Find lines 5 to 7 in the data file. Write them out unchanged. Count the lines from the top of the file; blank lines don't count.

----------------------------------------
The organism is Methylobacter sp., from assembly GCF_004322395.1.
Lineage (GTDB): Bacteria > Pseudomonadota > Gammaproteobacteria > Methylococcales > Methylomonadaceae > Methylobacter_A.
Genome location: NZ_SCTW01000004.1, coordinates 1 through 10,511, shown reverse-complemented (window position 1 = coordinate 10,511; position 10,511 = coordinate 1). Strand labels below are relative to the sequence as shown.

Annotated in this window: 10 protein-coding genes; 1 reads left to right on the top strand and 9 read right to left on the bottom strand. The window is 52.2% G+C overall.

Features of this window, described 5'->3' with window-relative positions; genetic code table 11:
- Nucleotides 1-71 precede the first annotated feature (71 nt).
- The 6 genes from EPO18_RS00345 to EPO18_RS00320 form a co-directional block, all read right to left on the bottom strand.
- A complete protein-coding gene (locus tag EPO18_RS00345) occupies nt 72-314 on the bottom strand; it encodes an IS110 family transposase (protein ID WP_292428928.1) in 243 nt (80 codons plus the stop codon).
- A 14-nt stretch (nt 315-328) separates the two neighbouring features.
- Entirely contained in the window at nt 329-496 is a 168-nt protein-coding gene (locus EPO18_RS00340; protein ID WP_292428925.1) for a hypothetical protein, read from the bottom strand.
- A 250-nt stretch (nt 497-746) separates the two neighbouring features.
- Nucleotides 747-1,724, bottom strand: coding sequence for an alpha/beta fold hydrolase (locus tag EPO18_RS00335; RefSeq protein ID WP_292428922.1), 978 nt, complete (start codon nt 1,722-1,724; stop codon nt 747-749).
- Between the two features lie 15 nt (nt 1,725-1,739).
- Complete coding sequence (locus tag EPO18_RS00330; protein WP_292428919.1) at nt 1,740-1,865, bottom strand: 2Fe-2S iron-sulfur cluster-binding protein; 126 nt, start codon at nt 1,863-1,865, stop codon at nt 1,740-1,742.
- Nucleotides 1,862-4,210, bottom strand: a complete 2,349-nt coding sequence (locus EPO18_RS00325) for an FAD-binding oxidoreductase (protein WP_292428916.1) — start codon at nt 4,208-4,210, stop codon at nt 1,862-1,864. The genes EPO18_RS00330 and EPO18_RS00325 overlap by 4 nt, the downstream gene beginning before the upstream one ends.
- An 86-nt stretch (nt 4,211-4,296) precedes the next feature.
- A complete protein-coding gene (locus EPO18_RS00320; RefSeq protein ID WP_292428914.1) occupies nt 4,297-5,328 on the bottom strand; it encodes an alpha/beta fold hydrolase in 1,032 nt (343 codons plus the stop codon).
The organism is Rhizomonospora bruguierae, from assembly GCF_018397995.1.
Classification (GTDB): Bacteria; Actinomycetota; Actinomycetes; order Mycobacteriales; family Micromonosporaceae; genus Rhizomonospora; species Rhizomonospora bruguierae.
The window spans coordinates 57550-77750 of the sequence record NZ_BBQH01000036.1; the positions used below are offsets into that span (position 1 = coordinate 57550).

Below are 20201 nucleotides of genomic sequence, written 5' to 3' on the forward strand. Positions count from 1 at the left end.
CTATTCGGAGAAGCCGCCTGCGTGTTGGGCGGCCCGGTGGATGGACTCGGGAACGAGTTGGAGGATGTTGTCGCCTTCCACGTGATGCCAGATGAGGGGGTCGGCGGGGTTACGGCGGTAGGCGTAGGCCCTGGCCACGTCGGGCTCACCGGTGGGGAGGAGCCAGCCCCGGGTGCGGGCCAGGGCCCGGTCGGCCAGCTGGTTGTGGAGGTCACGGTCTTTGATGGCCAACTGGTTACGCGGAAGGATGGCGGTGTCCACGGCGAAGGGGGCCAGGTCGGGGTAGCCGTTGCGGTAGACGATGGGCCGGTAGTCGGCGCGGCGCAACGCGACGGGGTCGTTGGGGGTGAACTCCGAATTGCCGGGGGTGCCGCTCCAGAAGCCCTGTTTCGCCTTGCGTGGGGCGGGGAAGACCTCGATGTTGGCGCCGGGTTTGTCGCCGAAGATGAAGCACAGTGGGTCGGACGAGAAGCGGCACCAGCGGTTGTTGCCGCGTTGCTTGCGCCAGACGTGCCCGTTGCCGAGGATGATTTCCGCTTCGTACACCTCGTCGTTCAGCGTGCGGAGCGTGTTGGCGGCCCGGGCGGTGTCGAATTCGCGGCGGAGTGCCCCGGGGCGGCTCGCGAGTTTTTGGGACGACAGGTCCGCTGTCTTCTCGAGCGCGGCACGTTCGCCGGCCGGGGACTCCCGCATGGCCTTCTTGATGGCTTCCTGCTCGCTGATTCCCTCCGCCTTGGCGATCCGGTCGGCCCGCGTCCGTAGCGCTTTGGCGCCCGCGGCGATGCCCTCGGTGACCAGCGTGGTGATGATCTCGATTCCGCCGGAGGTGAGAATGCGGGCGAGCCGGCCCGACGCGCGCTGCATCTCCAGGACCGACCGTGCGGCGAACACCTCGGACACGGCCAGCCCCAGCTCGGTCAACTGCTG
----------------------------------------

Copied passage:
Features of this window, described 5'->3' with window-relative positions; genetic code table 11:
- Nucleotides 1-71 precede the first annotated feature (71 nt).
- The 6 genes from EPO18_RS00345 to EPO18_RS00320 form a co-directional block, all read right to left on the bottom strand.